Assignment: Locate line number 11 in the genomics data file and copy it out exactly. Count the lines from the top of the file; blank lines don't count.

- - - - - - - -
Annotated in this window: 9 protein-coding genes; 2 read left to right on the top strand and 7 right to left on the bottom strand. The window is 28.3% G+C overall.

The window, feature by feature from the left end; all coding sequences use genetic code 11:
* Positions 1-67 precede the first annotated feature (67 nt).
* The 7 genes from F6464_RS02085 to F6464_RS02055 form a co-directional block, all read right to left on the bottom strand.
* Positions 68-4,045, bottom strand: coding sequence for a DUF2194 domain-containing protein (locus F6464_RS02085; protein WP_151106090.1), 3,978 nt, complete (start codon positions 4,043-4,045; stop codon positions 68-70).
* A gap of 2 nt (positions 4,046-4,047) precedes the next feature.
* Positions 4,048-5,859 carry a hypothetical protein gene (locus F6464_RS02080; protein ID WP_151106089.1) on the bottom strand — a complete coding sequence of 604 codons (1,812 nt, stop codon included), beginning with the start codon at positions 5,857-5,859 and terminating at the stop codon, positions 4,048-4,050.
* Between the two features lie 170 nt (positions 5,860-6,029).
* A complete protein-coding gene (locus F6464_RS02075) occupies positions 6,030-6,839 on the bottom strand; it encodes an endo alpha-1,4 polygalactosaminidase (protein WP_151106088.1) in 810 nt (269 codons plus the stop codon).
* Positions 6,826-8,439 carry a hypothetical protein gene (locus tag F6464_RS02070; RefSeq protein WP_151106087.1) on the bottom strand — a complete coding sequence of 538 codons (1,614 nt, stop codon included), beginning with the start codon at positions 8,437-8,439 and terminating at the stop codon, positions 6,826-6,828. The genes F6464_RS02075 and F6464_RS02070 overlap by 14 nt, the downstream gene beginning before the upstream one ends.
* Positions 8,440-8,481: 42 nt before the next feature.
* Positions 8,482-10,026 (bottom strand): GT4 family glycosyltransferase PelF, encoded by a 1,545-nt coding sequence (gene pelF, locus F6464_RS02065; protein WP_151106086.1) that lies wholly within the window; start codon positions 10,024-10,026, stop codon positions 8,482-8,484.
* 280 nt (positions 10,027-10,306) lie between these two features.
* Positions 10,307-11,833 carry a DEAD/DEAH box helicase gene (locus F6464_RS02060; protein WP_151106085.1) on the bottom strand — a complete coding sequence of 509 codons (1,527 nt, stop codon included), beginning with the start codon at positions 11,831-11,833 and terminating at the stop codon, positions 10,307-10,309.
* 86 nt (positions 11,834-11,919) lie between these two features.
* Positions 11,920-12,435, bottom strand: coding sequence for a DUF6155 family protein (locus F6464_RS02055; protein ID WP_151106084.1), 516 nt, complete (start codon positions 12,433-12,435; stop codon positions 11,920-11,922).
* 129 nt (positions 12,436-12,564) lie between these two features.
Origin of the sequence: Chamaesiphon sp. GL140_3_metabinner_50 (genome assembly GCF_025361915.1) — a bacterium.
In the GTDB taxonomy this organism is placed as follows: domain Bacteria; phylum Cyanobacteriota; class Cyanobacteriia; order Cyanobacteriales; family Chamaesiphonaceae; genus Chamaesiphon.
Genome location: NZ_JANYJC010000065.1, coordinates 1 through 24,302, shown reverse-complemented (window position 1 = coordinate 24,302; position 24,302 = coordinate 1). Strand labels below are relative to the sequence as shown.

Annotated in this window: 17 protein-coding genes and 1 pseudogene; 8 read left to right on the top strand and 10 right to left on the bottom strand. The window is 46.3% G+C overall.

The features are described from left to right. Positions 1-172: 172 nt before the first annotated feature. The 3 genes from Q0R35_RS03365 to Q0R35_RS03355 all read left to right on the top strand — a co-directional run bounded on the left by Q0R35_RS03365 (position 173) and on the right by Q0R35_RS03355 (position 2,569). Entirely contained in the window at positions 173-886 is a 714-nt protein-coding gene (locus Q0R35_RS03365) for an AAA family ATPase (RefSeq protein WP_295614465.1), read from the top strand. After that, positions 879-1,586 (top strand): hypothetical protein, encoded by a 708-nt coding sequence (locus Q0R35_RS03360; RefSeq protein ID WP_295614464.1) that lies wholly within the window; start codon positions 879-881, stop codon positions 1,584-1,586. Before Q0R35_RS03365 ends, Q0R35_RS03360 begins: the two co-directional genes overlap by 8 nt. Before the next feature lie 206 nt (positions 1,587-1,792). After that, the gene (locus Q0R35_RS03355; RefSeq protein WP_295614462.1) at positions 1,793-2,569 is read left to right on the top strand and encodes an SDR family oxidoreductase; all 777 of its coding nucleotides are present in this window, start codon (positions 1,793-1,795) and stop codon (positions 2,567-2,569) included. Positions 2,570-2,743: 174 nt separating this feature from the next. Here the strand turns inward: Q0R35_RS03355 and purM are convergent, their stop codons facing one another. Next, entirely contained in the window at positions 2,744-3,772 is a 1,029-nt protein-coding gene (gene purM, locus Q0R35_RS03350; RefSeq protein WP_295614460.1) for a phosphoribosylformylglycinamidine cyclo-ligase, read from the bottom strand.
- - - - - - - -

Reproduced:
* Positions 8,440-8,481: 42 nt before the next feature.